With a new president and a new Congress declaring that the time has come to reform the American healthcare system, at least one recent study indicates a shift in public opinion toward support for an overhaul of the health care system and a growing consensus for universal health care.
Eight in 10 Americans favor fundamental changes to improve quality or a complete rebuild of outdated delivery systems. Among those surveyed, there is broad agreement, regardless of socioeconomics, insurance status and political differences, that health care reform should be a national priority. Respondents want reform to address quality, access and costs, according to this report released last summer, Public Views on U.S. Health System Organization: A Call for New Directions, sponsored by the Commonwealth Fund.
If there was a big surprise, it was the finding that a significant number of people are unhappy with their own health care. A majority of insured (70%) and uninsured (80%) respondents in the survey complained about these issues:
- Access problems, including trouble getting timely sick visit appointments, phone advice, or after-hours care,
- Poor care coordination among providers
- Deficiencies in flow of patient information between providers.
Issues or problems associated with laboratory testing were identified by nearly half (47%) of adults in the survey reported one or more of the following issues:
- Having a medical test without getting the result;
- Failure of their physician to provide other providers important information about their medical history or health condition, or failure by other providers to send their doctors results of specialty consults or tests; and,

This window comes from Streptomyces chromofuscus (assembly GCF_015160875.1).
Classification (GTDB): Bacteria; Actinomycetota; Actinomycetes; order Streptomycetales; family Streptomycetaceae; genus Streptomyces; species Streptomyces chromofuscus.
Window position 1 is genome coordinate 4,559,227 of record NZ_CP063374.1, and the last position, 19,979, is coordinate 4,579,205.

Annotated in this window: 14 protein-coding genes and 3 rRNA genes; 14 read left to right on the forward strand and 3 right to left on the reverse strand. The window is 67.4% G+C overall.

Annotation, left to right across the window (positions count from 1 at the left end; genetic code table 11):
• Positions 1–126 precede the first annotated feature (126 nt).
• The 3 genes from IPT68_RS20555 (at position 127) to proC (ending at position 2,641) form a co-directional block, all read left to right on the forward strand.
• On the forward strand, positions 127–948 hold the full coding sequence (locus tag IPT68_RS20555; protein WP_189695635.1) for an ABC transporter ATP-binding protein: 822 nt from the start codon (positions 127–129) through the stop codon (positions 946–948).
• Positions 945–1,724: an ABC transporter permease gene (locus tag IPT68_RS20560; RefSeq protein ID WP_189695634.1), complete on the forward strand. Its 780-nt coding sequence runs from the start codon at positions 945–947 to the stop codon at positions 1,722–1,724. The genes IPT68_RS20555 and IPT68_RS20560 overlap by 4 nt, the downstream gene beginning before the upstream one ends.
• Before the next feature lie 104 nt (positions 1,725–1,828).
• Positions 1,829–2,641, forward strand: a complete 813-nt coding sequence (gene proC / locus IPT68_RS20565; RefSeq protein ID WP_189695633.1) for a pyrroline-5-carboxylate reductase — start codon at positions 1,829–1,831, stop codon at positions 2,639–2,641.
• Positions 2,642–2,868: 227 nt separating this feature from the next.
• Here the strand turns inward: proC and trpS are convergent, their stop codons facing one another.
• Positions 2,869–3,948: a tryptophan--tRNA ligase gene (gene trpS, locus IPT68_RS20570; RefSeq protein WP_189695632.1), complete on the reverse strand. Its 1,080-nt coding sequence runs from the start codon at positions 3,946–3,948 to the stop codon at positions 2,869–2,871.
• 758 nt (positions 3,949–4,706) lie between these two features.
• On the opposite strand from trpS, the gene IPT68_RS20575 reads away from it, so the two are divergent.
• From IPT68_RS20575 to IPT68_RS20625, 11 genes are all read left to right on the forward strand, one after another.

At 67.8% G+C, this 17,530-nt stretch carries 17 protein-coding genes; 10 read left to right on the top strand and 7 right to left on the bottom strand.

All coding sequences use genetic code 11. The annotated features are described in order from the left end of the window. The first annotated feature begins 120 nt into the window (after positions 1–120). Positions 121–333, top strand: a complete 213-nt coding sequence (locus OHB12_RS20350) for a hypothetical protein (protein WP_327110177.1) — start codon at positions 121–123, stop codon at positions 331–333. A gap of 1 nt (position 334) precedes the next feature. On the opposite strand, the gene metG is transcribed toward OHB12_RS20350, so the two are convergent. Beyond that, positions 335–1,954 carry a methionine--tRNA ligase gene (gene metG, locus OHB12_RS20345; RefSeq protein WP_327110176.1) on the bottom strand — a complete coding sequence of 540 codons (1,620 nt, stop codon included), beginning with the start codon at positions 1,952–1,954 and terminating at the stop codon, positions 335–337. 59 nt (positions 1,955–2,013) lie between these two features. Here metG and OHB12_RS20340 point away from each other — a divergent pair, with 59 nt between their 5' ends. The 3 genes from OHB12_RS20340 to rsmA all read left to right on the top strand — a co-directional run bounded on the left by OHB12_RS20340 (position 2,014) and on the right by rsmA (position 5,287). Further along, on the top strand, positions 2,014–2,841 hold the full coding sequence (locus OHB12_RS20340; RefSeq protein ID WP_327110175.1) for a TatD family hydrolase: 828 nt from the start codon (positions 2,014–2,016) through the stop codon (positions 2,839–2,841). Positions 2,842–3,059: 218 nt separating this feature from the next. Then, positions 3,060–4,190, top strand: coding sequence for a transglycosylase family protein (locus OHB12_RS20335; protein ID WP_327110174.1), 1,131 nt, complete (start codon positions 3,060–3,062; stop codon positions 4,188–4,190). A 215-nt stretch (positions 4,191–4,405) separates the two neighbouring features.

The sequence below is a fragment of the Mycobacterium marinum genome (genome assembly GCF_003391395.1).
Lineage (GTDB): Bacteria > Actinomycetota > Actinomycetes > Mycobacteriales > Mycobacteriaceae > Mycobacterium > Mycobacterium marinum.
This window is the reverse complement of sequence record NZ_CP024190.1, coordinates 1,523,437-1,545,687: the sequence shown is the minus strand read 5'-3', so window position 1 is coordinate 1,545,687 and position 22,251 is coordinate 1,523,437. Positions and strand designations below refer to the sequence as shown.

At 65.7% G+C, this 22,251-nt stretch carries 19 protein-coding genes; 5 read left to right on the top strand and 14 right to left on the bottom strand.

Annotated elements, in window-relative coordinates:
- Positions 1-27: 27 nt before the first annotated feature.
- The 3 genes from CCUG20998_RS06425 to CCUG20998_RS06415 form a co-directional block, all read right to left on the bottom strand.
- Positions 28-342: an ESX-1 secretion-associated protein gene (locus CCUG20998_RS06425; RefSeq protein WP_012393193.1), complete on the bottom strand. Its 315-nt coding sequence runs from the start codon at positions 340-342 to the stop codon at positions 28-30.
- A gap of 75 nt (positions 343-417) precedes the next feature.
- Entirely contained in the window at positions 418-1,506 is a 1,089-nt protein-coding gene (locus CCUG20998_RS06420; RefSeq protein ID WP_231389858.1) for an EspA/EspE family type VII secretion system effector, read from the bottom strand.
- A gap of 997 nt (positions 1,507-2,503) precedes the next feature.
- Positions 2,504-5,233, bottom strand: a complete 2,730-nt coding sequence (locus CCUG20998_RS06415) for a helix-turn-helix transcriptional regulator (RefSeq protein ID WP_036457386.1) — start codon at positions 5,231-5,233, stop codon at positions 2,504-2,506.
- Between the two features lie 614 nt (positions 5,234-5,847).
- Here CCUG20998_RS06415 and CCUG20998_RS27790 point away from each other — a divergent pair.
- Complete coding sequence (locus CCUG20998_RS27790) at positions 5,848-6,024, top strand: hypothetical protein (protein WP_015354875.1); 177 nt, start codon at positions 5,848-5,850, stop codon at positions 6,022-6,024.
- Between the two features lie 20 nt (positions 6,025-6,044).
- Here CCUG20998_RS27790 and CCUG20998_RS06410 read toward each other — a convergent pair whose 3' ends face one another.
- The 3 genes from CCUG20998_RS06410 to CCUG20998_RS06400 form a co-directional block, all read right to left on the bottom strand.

- About one-third of the 1,004 participants also said their physicians ordered duplicate tests or tests they felt were unnecessary.
Ninety percent of the adults believe electronic exchange of information would improve coordination of care, quality and their own personal experience, as well as reduce costs. This strong public support for health information technology stands in stark contrast to actual practice. Only 28% of U.S. physicians use electronic medical information technology, compared with 87% of physicians in other developed nations.
Another new study from the Commonwealth Fund suggests that cost of care also is a factor in consumer satisfaction. This study, High Medical Cost Burdens, Patient Trust and Perceived Quality of Care, found that people with high medical costs are the most likely to provide a negative account of their health care experience and may distrust their doctor’s medical decisions, believing the physician is more interested in financial gain than providing necessary and appropriate services.
Interestingly, the report was released the same week as data from the Centers for Disease Control (CDC) showing record use of medical services. The analysis by the National Center for Health Statistics reported a 26% increase in ambulatory care visits between 1996 and 2006, when Americans made an estimated 1.1 billion trips to physician offices, hospital outpatient facilities and emergency departments. The CDC attributes the increase to both an aging population and greater utilization of medical services by older people.
Collectively, the Commonwealth Fund consumer survey and the CDC’s statistics demonstrate that laboratory medicine continues to be positioned as the added value resource for providers and consumers. It remains true that the correct laboratory tests ordered at the proper time can provide providers with the right answers to guide patient care. For their part, consumers want a timely and accurate diagnosis.